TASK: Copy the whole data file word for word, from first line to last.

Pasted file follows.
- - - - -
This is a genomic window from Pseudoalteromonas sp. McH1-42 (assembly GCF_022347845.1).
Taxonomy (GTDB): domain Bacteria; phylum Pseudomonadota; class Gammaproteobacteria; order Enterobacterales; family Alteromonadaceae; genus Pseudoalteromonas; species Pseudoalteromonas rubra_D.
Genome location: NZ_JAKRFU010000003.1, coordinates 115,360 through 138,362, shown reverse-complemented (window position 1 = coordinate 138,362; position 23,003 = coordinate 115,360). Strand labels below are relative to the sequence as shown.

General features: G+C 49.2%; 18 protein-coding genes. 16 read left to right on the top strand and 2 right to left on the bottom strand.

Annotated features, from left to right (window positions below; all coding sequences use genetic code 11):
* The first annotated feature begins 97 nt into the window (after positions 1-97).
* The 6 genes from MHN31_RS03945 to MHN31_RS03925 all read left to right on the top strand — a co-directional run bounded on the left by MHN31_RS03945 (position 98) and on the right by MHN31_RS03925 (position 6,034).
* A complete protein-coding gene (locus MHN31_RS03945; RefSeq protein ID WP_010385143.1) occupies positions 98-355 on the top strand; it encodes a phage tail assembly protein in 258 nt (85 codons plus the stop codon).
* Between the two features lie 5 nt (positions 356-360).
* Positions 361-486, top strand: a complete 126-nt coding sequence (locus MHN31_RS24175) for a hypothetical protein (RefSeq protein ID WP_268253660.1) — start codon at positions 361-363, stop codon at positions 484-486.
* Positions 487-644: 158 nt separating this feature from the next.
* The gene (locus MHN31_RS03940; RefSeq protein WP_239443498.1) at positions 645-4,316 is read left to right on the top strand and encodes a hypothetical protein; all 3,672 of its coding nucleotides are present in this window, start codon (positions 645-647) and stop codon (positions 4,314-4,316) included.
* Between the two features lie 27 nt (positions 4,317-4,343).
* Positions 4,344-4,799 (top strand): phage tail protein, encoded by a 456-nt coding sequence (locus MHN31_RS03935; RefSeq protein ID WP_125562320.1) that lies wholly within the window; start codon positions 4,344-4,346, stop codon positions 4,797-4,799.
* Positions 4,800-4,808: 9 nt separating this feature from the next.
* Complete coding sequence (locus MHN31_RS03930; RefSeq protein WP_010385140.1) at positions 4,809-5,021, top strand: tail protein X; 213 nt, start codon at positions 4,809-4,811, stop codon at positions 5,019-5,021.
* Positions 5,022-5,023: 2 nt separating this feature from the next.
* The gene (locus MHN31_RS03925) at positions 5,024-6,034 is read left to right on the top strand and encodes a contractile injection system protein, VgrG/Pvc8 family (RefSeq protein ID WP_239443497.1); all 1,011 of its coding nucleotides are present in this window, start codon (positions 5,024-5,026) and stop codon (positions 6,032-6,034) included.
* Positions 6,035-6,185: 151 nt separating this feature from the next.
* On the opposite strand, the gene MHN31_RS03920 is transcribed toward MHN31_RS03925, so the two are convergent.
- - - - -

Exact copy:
This is a genomic window from Pseudoalteromonas sp. McH1-42 (assembly GCF_022347845.1).
Taxonomy (GTDB): domain Bacteria; phylum Pseudomonadota; class Gammaproteobacteria; order Enterobacterales; family Alteromonadaceae; genus Pseudoalteromonas; species Pseudoalteromonas rubra_D.
Genome location: NZ_JAKRFU010000003.1, coordinates 115,360 through 138,362, shown reverse-complemented (window position 1 = coordinate 138,362; position 23,003 = coordinate 115,360). Strand labels below are relative to the sequence as shown.

General features: G+C 49.2%; 18 protein-coding genes. 16 read left to right on the top strand and 2 right to left on the bottom strand.

Annotated features, from left to right (window positions below; all coding sequences use genetic code 11):
* The first annotated feature begins 97 nt into the window (after positions 1-97).
* The 6 genes from MHN31_RS03945 to MHN31_RS03925 all read left to right on the top strand — a co-directional run bounded on the left by MHN31_RS03945 (position 98) and on the right by MHN31_RS03925 (position 6,034).
* A complete protein-coding gene (locus MHN31_RS03945; RefSeq protein ID WP_010385143.1) occupies positions 98-355 on the top strand; it encodes a phage tail assembly protein in 258 nt (85 codons plus the stop codon).
* Between the two features lie 5 nt (positions 356-360).
* Positions 361-486, top strand: a complete 126-nt coding sequence (locus MHN31_RS24175) for a hypothetical protein (RefSeq protein ID WP_268253660.1) — start codon at positions 361-363, stop codon at positions 484-486.
* Positions 487-644: 158 nt separating this feature from the next.
* The gene (locus MHN31_RS03940; RefSeq protein WP_239443498.1) at positions 645-4,316 is read left to right on the top strand and encodes a hypothetical protein; all 3,672 of its coding nucleotides are present in this window, start codon (positions 645-647) and stop codon (positions 4,314-4,316) included.
* Between the two features lie 27 nt (positions 4,317-4,343).
* Positions 4,344-4,799 (top strand): phage tail protein, encoded by a 456-nt coding sequence (locus MHN31_RS03935; RefSeq protein ID WP_125562320.1) that lies wholly within the window; start codon positions 4,344-4,346, stop codon positions 4,797-4,799.
* Positions 4,800-4,808: 9 nt separating this feature from the next.
* Complete coding sequence (locus MHN31_RS03930; RefSeq protein WP_010385140.1) at positions 4,809-5,021, top strand: tail protein X; 213 nt, start codon at positions 4,809-4,811, stop codon at positions 5,019-5,021.
* Positions 5,022-5,023: 2 nt separating this feature from the next.
* The gene (locus MHN31_RS03925) at positions 5,024-6,034 is read left to right on the top strand and encodes a contractile injection system protein, VgrG/Pvc8 family (RefSeq protein ID WP_239443497.1); all 1,011 of its coding nucleotides are present in this window, start codon (positions 5,024-5,026) and stop codon (positions 6,032-6,034) included.
* Positions 6,035-6,185: 151 nt separating this feature from the next.
* On the opposite strand, the gene MHN31_RS03920 is transcribed toward MHN31_RS03925, so the two are convergent.